Walter Etc.,formerly known as Walter Mitty and His Makeshift Orchestra, is the ongoing musical project of childhood friends led by self-proclaimed cult leader, Walter. Based in California and Oregon, the group embodies an unstated DIY ethic, recording most their albums in bedrooms and living rooms, and playing unconventional venues such as donut shops. Recently the band has evolved into Walter Etc. adding eclectic instruments and broadening their range of genres. They have the debut full length under the new guise releasing in summer 2017.
Peach Kelli Pop
Peach Kelli Pop originated when Allie Hanlon, originally a drummer, decided to try writing and recording songs in Ottawa, Canada in 2009. Hanlon started out writing not for an audience but for herself. The intimate quality of her bedroom recordings have been maintained to this day. On first listen one will hear high-pitched harmonies and thick layers of trebly guitars but just below the surface lays an evocative darker side to the music that often goes unnoticed.
Peach Kelli Pop is known for her catchy and tongue-in-cheek songs inspired by video games, Chinese food and conspiracy theorists, illustrating not only her playfulness but also her wit and her angst. Hanlon also grapples with more serious topics like the pressures and challenges women face and the weight of love. Some songs feature the sounds and words of frustrated heartache and recognizable sorrows.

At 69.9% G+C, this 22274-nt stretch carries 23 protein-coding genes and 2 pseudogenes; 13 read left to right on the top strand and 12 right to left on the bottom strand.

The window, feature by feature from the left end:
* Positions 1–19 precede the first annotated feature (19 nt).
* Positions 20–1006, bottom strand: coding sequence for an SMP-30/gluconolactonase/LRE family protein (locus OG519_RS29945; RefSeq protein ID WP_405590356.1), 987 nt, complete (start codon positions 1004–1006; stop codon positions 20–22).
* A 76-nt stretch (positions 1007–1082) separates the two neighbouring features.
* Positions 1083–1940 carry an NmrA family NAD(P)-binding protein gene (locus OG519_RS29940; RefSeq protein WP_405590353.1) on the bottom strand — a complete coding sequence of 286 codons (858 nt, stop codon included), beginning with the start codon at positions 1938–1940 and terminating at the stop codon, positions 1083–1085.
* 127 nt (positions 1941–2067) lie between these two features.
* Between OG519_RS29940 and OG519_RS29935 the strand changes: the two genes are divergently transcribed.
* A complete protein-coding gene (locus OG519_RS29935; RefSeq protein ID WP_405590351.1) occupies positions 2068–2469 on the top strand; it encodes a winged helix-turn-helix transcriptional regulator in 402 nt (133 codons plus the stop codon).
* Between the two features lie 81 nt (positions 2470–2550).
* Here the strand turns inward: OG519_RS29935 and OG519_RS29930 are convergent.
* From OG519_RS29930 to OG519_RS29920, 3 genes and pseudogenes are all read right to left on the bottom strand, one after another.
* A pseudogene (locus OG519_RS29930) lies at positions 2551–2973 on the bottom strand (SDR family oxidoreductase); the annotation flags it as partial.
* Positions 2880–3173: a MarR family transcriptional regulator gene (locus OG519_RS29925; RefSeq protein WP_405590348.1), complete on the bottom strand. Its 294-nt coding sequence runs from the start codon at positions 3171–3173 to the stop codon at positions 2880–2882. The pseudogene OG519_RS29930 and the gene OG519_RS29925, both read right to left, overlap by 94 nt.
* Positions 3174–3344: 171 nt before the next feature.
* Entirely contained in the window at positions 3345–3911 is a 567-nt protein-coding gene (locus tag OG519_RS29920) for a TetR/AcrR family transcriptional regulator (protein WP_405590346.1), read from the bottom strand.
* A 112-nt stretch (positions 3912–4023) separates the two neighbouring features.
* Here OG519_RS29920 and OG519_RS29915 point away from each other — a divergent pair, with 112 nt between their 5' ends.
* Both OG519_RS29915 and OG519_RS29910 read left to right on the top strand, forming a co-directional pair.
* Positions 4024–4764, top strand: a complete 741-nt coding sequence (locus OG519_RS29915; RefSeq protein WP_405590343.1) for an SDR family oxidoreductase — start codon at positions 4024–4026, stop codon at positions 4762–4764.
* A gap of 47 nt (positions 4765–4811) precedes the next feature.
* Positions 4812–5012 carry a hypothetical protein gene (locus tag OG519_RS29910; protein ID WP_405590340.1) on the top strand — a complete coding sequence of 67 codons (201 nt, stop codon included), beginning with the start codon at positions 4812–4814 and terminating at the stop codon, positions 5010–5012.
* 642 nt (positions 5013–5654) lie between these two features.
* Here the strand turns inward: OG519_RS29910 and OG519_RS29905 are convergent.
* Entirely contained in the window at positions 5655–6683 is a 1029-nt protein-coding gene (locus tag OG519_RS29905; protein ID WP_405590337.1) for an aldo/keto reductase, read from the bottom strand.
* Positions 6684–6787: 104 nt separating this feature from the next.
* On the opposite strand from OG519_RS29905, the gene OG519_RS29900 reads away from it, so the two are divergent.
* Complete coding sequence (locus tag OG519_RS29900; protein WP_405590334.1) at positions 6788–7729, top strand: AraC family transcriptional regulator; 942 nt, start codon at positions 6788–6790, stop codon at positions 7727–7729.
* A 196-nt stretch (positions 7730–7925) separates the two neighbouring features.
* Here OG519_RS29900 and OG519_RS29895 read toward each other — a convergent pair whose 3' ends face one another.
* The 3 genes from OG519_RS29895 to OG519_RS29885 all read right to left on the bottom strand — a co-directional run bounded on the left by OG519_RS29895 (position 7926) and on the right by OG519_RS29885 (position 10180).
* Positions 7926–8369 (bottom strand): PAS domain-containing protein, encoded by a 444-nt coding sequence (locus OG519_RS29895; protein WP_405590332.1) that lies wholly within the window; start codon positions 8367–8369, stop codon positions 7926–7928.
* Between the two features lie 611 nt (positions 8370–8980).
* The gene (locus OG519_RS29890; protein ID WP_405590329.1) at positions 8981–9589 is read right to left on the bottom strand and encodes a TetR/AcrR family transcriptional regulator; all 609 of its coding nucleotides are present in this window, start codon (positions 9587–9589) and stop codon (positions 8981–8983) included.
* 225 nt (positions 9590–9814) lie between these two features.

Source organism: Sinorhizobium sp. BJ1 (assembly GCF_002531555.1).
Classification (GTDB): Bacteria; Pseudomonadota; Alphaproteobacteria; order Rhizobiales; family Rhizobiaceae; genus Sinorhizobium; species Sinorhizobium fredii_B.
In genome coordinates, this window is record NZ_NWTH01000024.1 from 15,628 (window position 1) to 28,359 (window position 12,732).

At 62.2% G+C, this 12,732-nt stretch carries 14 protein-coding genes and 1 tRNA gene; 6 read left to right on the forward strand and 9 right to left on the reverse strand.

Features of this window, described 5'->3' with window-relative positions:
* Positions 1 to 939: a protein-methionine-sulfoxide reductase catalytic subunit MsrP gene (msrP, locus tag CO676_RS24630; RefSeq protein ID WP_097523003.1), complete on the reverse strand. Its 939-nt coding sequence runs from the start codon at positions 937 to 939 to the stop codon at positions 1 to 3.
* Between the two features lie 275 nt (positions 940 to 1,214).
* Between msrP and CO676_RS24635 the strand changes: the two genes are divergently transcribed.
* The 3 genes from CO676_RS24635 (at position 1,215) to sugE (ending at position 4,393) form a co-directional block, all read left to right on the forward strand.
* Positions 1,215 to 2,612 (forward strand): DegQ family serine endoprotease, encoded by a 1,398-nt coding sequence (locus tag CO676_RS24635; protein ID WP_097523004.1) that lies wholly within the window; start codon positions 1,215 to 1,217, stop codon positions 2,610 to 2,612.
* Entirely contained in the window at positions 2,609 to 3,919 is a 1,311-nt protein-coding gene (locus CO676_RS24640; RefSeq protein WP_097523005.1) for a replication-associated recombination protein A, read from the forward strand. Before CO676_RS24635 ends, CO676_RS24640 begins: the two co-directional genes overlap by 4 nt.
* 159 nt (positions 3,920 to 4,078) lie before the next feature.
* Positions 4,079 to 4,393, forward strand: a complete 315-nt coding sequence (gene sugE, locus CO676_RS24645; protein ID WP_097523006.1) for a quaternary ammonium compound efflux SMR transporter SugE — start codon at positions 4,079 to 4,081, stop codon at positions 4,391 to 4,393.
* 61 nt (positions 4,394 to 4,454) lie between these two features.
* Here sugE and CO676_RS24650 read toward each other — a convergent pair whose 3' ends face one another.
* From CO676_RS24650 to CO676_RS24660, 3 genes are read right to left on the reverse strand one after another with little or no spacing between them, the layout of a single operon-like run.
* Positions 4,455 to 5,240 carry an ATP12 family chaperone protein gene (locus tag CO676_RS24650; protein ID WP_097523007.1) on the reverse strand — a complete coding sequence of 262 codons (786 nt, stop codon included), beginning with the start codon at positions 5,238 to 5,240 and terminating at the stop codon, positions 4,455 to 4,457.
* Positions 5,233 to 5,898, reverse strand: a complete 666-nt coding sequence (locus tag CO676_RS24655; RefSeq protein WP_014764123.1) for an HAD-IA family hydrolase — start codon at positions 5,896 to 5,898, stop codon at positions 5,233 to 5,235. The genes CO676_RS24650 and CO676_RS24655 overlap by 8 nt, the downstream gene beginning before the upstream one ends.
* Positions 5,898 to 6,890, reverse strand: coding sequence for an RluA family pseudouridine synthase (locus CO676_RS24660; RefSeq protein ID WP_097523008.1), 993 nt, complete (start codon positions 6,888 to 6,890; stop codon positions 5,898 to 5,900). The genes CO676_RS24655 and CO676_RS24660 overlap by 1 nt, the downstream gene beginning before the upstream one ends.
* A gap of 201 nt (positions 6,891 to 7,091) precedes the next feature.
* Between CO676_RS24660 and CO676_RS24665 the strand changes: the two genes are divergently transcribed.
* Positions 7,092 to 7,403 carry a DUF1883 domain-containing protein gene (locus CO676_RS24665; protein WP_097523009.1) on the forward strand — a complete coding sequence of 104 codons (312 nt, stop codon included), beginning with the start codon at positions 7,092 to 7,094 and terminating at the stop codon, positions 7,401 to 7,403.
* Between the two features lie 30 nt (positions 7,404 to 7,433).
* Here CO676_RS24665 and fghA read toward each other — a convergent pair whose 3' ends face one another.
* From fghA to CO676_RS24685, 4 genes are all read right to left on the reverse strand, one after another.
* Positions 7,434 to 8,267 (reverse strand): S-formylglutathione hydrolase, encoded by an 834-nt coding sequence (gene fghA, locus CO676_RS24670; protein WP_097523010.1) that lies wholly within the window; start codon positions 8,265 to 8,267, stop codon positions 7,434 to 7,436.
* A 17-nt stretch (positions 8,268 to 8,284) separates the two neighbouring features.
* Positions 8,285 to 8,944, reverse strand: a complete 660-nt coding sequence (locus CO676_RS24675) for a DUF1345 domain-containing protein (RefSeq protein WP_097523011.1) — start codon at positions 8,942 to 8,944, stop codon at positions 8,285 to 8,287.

Those that spend enough time with Hanlon’s music will grasp its depth –both musically and emotionally. Peach Kelli Pop plays with the type of urgency and immediacy that appeals to an audience with short attention spans. Hanlon fronts Peach Kelli Pop’s energetic live shows on guitar and vocals and is backed by an assembly of female musicians. The live band consists of an additional guitarist, a bassist, a keyboardist and percussionist and a drummer. Hanlon has been playing with all female musicians in recent years because she recalls being inspired by seeing other women play shows as a teen. In the male-dominated music world, it affirmed her own potential for writing and playing music.
Tyler Broderick has been writing music under the Diners moniker since he began to write what would be become his first album, Throw Me A Ten, in 2011. The Phoenix, AZ-based musician followed it up with 2014's Always Room, a tightly focused and dreamy guitar pop record equally indebted to the pop proclivities of Brian Wilson as much as the humble, earnest qualities of Dear Nora. The sentimental hooks and heartfelt lyrics of the record proved equally undeniable in the live setting, as the band toured extensively and shared the stage with pop and punk acts as varied as Frankie Cosmos, Tony Molina, Porches, the Smith Street Band, and fellow Phoenicians AJJ.
Diners' appropriately titled third album, Three, sees Broderick taking his affable music in a more experimental direction. Broderick recorded Three with frequent collaborator and engineer Jalipaz Nelson, glazing the basic pop-framework of his tunes with lush instrumentation and radical production more akin to Electric Light Orchestra than your typical bedroom pop record. It's an ambitious decision for the young songwriter whose modest demeanor might not reveal his grand intentions, yet Three never finds itself bogged down by excess, but instead strikes the perfect balance between memorable melodies and challenging ideas.